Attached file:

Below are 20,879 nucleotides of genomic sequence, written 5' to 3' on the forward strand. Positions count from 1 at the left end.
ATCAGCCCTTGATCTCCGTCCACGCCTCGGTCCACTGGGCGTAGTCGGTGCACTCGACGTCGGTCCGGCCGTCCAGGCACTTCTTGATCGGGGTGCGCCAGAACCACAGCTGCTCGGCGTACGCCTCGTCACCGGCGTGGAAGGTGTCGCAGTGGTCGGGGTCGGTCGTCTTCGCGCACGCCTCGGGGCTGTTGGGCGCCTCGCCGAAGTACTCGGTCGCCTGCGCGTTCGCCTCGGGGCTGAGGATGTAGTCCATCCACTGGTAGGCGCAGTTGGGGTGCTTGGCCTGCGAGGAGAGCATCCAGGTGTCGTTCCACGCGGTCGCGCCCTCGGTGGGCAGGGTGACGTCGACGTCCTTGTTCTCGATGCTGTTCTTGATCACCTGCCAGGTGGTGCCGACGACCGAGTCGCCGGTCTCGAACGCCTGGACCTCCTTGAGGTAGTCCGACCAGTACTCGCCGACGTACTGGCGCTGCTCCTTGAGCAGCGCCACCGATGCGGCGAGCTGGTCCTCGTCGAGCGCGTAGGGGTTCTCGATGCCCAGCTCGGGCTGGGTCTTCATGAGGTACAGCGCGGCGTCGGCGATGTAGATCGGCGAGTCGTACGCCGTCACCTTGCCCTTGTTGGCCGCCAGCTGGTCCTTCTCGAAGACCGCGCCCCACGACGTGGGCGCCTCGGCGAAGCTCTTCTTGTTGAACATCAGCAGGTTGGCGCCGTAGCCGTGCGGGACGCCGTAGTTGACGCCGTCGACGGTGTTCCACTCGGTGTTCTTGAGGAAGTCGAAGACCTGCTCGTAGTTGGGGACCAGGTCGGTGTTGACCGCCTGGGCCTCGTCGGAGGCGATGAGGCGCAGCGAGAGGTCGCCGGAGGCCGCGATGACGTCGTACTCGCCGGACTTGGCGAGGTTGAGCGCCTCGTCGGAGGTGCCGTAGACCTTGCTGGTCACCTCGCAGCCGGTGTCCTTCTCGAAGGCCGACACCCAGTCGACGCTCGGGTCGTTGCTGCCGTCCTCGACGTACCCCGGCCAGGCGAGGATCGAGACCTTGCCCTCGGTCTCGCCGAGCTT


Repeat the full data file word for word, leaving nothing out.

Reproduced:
Below are 20,879 nucleotides of genomic sequence, written 5' to 3' on the forward strand. Positions count from 1 at the left end.
ATCAGCCCTTGATCTCCGTCCACGCCTCGGTCCACTGGGCGTAGTCGGTGCACTCGACGTCGGTCCGGCCGTCCAGGCACTTCTTGATCGGGGTGCGCCAGAACCACAGCTGCTCGGCGTACGCCTCGTCACCGGCGTGGAAGGTGTCGCAGTGGTCGGGGTCGGTCGTCTTCGCGCACGCCTCGGGGCTGTTGGGCGCCTCGCCGAAGTACTCGGTCGCCTGCGCGTTCGCCTCGGGGCTGAGGATGTAGTCCATCCACTGGTAGGCGCAGTTGGGGTGCTTGGCCTGCGAGGAGAGCATCCAGGTGTCGTTCCACGCGGTCGCGCCCTCGGTGGGCAGGGTGACGTCGACGTCCTTGTTCTCGATGCTGTTCTTGATCACCTGCCAGGTGGTGCCGACGACCGAGTCGCCGGTCTCGAACGCCTGGACCTCCTTGAGGTAGTCCGACCAGTACTCGCCGACGTACTGGCGCTGCTCCTTGAGCAGCGCCACCGATGCGGCGAGCTGGTCCTCGTCGAGCGCGTAGGGGTTCTCGATGCCCAGCTCGGGCTGGGTCTTCATGAGGTACAGCGCGGCGTCGGCGATGTAGATCGGCGAGTCGTACGCCGTCACCTTGCCCTTGTTGGCCGCCAGCTGGTCCTTCTCGAAGACCGCGCCCCACGACGTGGGCGCCTCGGCGAAGCTCTTCTTGTTGAACATCAGCAGGTTGGCGCCGTAGCCGTGCGGGACGCCGTAGTTGACGCCGTCGACGGTGTTCCACTCGGTGTTCTTGAGGAAGTCGAAGACCTGCTCGTAGTTGGGGACCAGGTCGGTGTTGACCGCCTGGGCCTCGTCGGAGGCGATGAGGCGCAGCGAGAGGTCGCCGGAGGCCGCGATGACGTCGTACTCGCCGGACTTGGCGAGGTTGAGCGCCTCGTCGGAGGTGCCGTAGACCTTGCTGGTCACCTCGCAGCCGGTGTCCTTCTCGAAGGCCGACACCCAGTCGACGCTCGGGTCGTTGCTGCCGTCCTCGACGTACCCCGGCCAGGCGAGGATCGAGACCTTGCCCTCGGTCTCGCCGAGCTT